-- Jim, Anchorage Alaska

View robscastle's profile


3314 posts in 1624 days

#11 posted 05-28-2016 08:14 AM

Mike, very sorry !! I have mislead you, its LJ member Boxguy, Big Al and he has made a very detailed pictorial blog not a video as I had indicated.
The blog is titled:-
Boxland: Work Stations and Boxing Tips #6: Making Great $5 Band Clamps!

-- Regards Robert

View mafe's profile


11061 posts in 2509 days

#12 posted 06-08-2016 02:46 PM

Really nice work Mike,
Next up is a outdoor bath tub…
Best thoughts,

-- MAD F, the fanatical rhykenologist and vintage architect. Democraticwoodworking.

View stefang's profile


15512 posts in 2754 days

#13 posted 06-08-2016 04:10 PM

Thanks Mads. It was meant to be a very quick and dirty project, but gardening got in the way and my decision to round the inside with my tablesaw led to a lot of mess and extra work when I could have just beveled the edges and glued it up. I had been thinking about a new bucket blog, but I wasn’t sure if I could handle all the hand planing again and that’s why I wanted to try the tablesaw cove method. It did really work well even though it wasn’t perfect, so I don’t regret the extra work.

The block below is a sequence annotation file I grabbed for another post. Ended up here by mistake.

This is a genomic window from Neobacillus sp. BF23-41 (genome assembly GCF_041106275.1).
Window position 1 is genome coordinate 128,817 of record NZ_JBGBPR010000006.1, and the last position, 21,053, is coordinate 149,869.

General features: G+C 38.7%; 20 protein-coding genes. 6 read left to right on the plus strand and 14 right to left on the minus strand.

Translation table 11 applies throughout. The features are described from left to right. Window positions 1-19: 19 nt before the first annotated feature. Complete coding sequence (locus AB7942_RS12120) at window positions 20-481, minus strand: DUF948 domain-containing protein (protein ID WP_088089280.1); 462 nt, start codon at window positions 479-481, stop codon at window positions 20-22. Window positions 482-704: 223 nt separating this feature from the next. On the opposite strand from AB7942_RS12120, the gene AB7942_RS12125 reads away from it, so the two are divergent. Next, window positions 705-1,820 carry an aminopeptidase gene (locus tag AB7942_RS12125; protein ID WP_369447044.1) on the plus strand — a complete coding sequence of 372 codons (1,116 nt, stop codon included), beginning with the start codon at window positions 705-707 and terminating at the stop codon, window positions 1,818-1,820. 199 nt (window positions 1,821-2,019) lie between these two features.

-- Mike, an American living in Norway.

View mafe's profile


11061 posts in 2509 days

#14 posted 06-08-2016 10:23 PM


-- MAD F, the fanatical rhykenologist and vintage architect. Democraticwoodworking.

View littlecope's profile


3051 posts in 2922 days

#15 posted 06-25-2016 03:11 PM

Fine Work and enjoyable Read(s) Michael!
Sorry for the tardiness in commenting,
catching up on a little backlog of E-mails here… :)

-- Mike in Concord, NH---Unpleasant tasks are simply worthy challenges to improve skills.

showing 1 through 15 of 18 comments